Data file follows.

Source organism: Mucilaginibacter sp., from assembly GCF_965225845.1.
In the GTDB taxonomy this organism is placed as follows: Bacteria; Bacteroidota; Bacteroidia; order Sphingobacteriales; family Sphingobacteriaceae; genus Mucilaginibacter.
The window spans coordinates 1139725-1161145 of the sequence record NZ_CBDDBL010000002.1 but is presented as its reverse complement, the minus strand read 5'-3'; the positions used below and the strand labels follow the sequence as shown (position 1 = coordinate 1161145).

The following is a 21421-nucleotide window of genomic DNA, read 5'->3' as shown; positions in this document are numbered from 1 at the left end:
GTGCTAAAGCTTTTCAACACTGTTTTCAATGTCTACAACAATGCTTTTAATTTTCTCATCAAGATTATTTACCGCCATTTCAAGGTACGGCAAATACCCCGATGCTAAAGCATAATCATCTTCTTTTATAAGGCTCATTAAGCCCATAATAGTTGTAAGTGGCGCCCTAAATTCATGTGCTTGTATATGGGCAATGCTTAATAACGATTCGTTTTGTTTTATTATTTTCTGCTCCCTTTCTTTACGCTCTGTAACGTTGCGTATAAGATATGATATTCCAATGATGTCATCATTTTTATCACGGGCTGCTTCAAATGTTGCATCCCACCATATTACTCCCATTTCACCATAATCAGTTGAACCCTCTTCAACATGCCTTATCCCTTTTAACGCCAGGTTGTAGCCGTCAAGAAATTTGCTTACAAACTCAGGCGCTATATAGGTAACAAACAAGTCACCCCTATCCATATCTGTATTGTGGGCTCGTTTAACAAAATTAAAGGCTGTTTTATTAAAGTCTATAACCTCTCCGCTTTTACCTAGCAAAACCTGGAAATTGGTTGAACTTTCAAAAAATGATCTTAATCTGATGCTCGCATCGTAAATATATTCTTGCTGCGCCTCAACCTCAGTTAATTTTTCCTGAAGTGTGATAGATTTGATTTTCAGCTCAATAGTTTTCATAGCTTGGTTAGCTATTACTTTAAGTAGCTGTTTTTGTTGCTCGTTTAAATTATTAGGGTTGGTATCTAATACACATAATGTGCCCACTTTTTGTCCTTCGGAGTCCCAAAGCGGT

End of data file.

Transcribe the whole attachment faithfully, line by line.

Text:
Source organism: Mucilaginibacter sp., from assembly GCF_965225845.1.
In the GTDB taxonomy this organism is placed as follows: Bacteria; Bacteroidota; Bacteroidia; order Sphingobacteriales; family Sphingobacteriaceae; genus Mucilaginibacter.
The window spans coordinates 1139725-1161145 of the sequence record NZ_CBDDBL010000002.1 but is presented as its reverse complement, the minus strand read 5'-3'; the positions used below and the strand labels follow the sequence as shown (position 1 = coordinate 1161145).

The following is a 21421-nucleotide window of genomic DNA, read 5'->3' as shown; positions in this document are numbered from 1 at the left end:
GTGCTAAAGCTTTTCAACACTGTTTTCAATGTCTACAACAATGCTTTTAATTTTCTCATCAAGATTATTTACCGCCATTTCAAGGTACGGCAAATACCCCGATGCTAAAGCATAATCATCTTCTTTTATAAGGCTCATTAAGCCCATAATAGTTGTAAGTGGCGCCCTAAATTCATGTGCTTGTATATGGGCAATGCTTAATAACGATTCGTTTTGTTTTATTATTTTCTGCTCCCTTTCTTTACGCTCTGTAACGTTGCGTATAAGATATGATATTCCAATGATGTCATCATTTTTATCACGGGCTGCTTCAAATGTTGCATCCCACCATATTACTCCCATTTCACCATAATCAGTTGAACCCTCTTCAACATGCCTTATCCCTTTTAACGCCAGGTTGTAGCCGTCAAGAAATTTGCTTACAAACTCAGGCGCTATATAGGTAACAAACAAGTCACCCCTATCCATATCTGTATTGTGGGCTCGTTTAACAAAATTAAAGGCTGTTTTATTAAAGTCTATAACCTCTCCGCTTTTACCTAGCAAAACCTGGAAATTGGTTGAACTTTCAAAAAATGATCTTAATCTGATGCTCGCATCGTAAATATATTCTTGCTGCGCCTCAACCTCAGTTAATTTTTCCTGAAGTGTGATAGATTTGATTTTCAGCTCAATAGTTTTCATAGCTTGGTTAGCTATTACTTTAAGTAGCTGTTTTTGTTGCTCGTTTAAATTATTAGGGTTGGTATCTAATACACATAATGTGCCCACTTTTTGTCCTTCGGAGTCCCAAAGCGGT